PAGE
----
Let the holiday shopping madness begin ... please?

That is the silent plea coming from U.S. retailers, which are gearing up for Black Friday, the chaotic and competitive day after Thanksgiving (November 22) when stores offer eye-popping, limited-time deals to kick off the holiday shopping season.

But this year retailers are heading into the Thanksgiving weekend on edge, worried that consumers will keep a tight hold on their purse strings in the face of a shaky economic environment and lack of must-have products.

To try to jump-start sales, many retailers rolled out holiday deals earlier than ever and Wal-Mart Stores Inc cut prices on hot toys on September 30.

Despite retailers' herculean efforts to get shoppers into stores early, with less than one week to go until Thanksgiving signs are emerging that consumers are hesitant to shop.

Undeterred, retailers have more tricks up their sleeves, hoping they will finally be able to convince consumers that Thanksgiving is time to get their holiday shopping underway.

Some retailers, including Wal-Mart and Circuit City Stores Inc, will offer special deals on their Web sites on Thanksgiving day, while others will open at midnight Thanksgiving night to jump-start the weekend madness.

Retailers understand that store traffic is likely to be down this holiday compared with prior years and that they have to pull out all the stops to make sure that limited traffic is coming to their stores instead of others, said Frank Badillo, senior economist for the consulting firm TNS Retail Forward.


Retailers count on the Christmas season to ring up 25 percent to 40 percent of their annual sales, but this year holiday sales are forecast to rise at their slowest pace in five years, according to the National Retail Federation.

Mall traffic has been on the decline, and ShopperTrak, which measures customer traffic primarily in malls, expects a 2.5 percent drop in overall foot traffic for the holidays.

In the past week, department store operators J.C. Penney Co Inc and Kohl's reported lower third-quarter profits and cut their earnings outlook for the holiday season.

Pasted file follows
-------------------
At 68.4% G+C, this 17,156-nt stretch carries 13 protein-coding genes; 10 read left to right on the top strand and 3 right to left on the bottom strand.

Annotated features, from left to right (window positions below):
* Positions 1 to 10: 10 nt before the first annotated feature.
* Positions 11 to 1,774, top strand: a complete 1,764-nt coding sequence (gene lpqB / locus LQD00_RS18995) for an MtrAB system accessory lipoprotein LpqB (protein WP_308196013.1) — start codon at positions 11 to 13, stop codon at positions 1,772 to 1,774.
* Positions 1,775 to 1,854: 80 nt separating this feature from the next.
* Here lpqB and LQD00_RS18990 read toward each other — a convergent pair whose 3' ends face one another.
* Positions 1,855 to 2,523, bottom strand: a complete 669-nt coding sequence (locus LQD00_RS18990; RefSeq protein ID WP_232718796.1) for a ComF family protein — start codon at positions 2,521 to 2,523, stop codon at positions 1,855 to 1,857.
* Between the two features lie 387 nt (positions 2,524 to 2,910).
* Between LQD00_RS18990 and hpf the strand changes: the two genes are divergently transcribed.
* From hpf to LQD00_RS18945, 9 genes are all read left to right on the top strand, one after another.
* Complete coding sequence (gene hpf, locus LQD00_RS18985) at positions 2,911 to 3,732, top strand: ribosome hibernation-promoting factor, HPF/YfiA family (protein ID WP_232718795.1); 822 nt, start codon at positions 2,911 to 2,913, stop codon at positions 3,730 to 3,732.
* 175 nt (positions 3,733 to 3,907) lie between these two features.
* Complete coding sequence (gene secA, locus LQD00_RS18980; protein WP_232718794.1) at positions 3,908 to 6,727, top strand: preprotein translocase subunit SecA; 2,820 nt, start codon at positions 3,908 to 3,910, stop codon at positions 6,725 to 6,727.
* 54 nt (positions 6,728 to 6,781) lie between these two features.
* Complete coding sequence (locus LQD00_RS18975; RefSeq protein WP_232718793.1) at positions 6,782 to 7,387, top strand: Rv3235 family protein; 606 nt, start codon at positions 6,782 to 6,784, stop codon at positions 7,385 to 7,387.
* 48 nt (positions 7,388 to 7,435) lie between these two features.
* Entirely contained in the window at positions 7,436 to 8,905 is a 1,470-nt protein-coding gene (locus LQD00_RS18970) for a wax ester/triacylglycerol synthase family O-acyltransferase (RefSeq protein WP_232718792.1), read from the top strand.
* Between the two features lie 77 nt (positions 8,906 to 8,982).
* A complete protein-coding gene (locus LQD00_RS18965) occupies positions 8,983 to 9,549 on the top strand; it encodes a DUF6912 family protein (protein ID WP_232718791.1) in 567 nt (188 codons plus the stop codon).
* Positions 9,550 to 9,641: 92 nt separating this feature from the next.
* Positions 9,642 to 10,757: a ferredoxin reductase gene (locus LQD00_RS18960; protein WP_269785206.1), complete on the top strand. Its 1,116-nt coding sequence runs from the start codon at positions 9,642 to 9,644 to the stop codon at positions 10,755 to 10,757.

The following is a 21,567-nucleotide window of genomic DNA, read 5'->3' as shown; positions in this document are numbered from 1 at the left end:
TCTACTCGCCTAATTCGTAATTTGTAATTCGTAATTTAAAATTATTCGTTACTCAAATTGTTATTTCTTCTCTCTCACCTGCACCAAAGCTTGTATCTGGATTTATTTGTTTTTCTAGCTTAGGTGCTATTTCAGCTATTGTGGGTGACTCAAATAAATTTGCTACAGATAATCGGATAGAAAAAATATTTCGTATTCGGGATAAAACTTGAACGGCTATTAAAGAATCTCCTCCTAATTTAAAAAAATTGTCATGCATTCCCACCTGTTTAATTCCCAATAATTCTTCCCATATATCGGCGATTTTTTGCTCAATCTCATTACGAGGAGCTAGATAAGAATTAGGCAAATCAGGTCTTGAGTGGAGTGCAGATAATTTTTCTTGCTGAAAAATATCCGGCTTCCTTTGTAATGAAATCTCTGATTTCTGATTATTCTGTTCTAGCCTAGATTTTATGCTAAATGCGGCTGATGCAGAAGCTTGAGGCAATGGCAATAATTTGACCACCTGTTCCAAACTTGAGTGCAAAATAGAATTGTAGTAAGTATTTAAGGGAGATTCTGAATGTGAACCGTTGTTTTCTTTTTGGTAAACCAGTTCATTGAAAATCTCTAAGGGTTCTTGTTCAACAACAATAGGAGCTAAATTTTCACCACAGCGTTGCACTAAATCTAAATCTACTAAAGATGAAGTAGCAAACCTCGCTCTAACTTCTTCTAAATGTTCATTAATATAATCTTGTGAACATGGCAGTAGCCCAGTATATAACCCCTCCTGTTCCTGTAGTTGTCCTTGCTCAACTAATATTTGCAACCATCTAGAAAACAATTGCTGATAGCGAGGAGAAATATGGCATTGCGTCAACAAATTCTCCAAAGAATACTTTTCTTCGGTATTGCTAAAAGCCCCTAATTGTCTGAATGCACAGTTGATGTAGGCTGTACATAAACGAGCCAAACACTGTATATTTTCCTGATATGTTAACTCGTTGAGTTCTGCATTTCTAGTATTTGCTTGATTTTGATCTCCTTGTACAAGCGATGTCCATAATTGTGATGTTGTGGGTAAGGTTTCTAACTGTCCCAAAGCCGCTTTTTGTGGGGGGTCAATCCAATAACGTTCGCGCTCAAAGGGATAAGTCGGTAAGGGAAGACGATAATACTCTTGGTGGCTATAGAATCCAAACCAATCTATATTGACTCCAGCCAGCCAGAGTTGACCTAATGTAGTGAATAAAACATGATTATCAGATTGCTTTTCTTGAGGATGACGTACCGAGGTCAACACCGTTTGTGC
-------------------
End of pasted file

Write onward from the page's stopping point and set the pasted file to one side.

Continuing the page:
Penney said sales weakened dramatically in September and October as shoppers pulled back due to the weak housing market, mortgage and credit market concerns, and rising fuel prices.

That has Penney facing a glut of unsold goods, meaning shoppers will find more items marked down in its stores.

Discounts should be plentiful this holiday as retailers try to drum up excitement amid a dearth of many new products.

The 'It' items this year are not handbags but iPhones and Wii's, said Craig Johnson, president of Customer Growth Partners, referring to Apple Inc's new iPhone and Nintendo Co Ltd's Wii video game console.

Shoppers are already seeking the best deals.

Online traffic to Black Friday advertising Web sites, which list what they say are copies of retailer's ads, is rising earlier this year than it did a year ago, according to Hitwise, with searches on the term black Friday ads up 91 percent compared to last year.


Consumers who show up at the crack of dawn on Black Friday will find door-busting deals and other gimmicks.

The first 1,500 customers who arrive at King of Prussia Mall in Pennsylvania on Black Friday with a special voucher printed from the mall's Web site will get a survival bag, complete with bottled water and chocolate covered pretzels.

Wal-Mart's Sam's Club warehouses will open at 5 a.m. and offer a continental breakfast, while Best Buy Co Inc will hand out coffee and doughnuts to those shoppers who line up at its stores in the wee hours.

When the doors finally open, Black Friday Ads, a Web site that publishes what it says are copies of retailer's newspaper ads, says Circuit City will offer a Compaq Presario Laptop for $299.99, and Costco Wholesale Corp will sell a Philips 47-inch LCD TV for $1,499.99 -- although prices can vary and stores can cut them further to respond to competitors.

People have money, but they just are being more cautious about how they spend it, said Candace Corlett, a principal with consulting firm WSL Strategic Retail.

With the lack of true must-have products, It's going to be up to the retailers to develop some temptation, she said.